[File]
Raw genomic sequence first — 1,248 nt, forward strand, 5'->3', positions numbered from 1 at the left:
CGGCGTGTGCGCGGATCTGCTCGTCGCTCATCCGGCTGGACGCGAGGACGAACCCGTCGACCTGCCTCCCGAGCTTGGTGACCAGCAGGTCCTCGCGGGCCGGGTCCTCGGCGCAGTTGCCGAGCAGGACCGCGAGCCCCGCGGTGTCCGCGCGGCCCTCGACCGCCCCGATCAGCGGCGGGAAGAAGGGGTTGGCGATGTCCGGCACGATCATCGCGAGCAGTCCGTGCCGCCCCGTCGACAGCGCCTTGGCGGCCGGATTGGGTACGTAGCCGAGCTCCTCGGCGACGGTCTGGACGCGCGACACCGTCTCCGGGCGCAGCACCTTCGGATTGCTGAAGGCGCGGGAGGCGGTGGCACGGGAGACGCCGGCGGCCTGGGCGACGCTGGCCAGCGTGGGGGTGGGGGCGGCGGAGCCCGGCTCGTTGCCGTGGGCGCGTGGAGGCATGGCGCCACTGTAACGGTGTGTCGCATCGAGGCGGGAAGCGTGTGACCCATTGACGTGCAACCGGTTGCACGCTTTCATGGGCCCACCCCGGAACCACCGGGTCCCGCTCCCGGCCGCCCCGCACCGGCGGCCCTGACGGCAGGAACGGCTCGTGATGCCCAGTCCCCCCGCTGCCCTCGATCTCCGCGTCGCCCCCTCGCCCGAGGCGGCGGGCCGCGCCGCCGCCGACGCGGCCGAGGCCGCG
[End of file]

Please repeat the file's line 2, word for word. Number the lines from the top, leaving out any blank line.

CGGCGTGTGCGCGGATCTGCTCGTCGCTCATCCGGCTGGACGCGAGGACGAACCCGTCGACCTGCCTCCCGAGCTTGGTGACCAGCAGGTCCTCGCGGGCCGGGTCCTCGGCGCAGTTGCCGAGCAGGACCGCGAGCCCCGCGGTGTCCGCGCGGCCCTCGACCGCCCCGATCAGCGGCGGGAAGAAGGGGTTGGCGATGTCCGGCACGATCATCGCGAGCAGTCCGTGCCGCCCCGTCGACAGCGCCTTGGCGGCCGGATTGGGTACGTAGCCGAGCTCCTCGGCGACGGTCTGGACGCGCGACACCGTCTCCGGGCGCAGCACCTTCGGATTGCTGAAGGCGCGGGAGGCGGTGGCACGGGAGACGCCGGCGGCCTGGGCGACGCTGGCCAGCGTGGGGGTGGGGGCGGCGGAGCCCGGCTCGTTGCCGTGGGCGCGTGGAGGCATGGCGCCACTGTAACGGTGTGTCGCATCGAGGCGGGAAGCGTGTGACCCATTGACGTGCAACCGGTTGCACGCTTTCATGGGCCCACCCCGGAACCACCGGGTCCCGCTCCCGGCCGCCCCGCACCGGCGGCCCTGACGGCAGGAACGGCTCGTGATGCCCAGTCCCCCCGCTGCCCTCGATCTCCGCGTCGCCCCCTCGCCCGAGGCGGCGGGCCGCGCCGCCGCCGACGCGGCCGAGGCCGCG